The US Supreme Court has granted a request from the Donald Trump administration and temporarily blocked a ruling that placed restrictions on the Presidents travel ban, the media reported.
In an order signed by Justice Anthony Kennedy on Monday, the Supreme Court temporarily blocked the part of the San Francisco-based 9th Circuit Court of Appeals’ ruling that barred the government from prohibiting refugees that have formal assurances from resettlement agencies or are in the US Refugee Admissions Programme from entering Washington.
Kennedy said that part of the decision was stayed pending the receipt of a response from the state of Hawaii. The response is due on Tuesday, reports The Hill magazine.
In its ruling, the 9th Circuit also blocked the government from banning grandparents, aunts, uncles and other extended family members of a person in the US from entering the country.
The Supreme Court’s decision came less than two hours after Acting Solicitor General Jeffrey Wall filed a request for a stay.
Wall said in his request to the court that that part of the ruling was “less stark” than the nullification of the order’s refugee provision.
“Unlike students who have been admitted to study at an American university, workers who have accepted jobs at an American company, and lecturers who come to speak to an American audience, refugees do not have any freestanding connection to resettlement agencies, separate and apart from the refugee-admissions process itself, by virtue of the agencies’ assurance agreement with the government.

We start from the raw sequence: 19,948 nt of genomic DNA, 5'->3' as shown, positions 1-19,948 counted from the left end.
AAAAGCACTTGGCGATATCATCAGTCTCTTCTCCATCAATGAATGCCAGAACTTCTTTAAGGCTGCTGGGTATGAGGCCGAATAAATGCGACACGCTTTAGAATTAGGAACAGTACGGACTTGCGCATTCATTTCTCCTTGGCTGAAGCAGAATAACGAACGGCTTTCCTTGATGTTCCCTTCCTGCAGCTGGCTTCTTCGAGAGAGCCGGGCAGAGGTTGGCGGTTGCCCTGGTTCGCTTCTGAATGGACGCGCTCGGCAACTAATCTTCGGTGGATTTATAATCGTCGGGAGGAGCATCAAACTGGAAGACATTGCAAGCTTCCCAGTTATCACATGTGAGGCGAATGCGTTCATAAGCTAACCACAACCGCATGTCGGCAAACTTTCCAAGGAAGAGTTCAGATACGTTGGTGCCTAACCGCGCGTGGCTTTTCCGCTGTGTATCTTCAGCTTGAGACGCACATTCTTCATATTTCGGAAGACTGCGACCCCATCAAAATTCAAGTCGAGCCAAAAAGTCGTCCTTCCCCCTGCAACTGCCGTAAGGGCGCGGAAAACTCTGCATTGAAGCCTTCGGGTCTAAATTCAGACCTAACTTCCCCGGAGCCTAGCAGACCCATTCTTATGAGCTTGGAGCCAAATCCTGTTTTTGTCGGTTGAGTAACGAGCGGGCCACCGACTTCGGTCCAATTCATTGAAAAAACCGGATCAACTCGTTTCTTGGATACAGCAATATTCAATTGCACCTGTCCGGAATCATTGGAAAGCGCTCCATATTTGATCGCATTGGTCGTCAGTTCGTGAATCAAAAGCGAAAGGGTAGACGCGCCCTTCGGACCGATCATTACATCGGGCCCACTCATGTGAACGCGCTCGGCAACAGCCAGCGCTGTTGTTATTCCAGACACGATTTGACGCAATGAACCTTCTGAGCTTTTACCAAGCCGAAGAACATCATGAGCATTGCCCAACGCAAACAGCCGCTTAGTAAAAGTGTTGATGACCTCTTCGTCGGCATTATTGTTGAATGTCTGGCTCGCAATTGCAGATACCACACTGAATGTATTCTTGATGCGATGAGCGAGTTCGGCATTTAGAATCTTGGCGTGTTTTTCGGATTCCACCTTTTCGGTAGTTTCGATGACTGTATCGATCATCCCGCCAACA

“Nor can the exclusion of an assured refugee plausibly be thought to ‘burden’ a resettlement agency in the relevant sense,” he wrote.
The Supreme Court was forced to act fast, given that the 9th Circuit’s decision was set to take effect at 11.30 a.m. on Tuesday.
The Supreme Court handed Trump a partial win in June when it allowed the administration to temporarily block people from six predominantly Muslim countries from entering the US. But the court carved out an exemption for people with a bona fide relationship with a person or entity in the country.
The federal district court judge in Hawaii who blocked Trump’s order in March further weakened it in July by including grandparents, grandchildren, brothers-in-law, sisters-in-law, aunts, uncles, nieces, nephews and cousins of people in the US and refugees working with resettlement agencies in the definition of what constitutes a bona fide relationship.
The Trump administration’s travel ban blocks travellers from Iran, Libya, Somalia, Sudan, Syria and Yemen from entering the US for 90 days.
The Supreme Court will hear arguments in two cases that have been consolidated challenging the ban on October 10.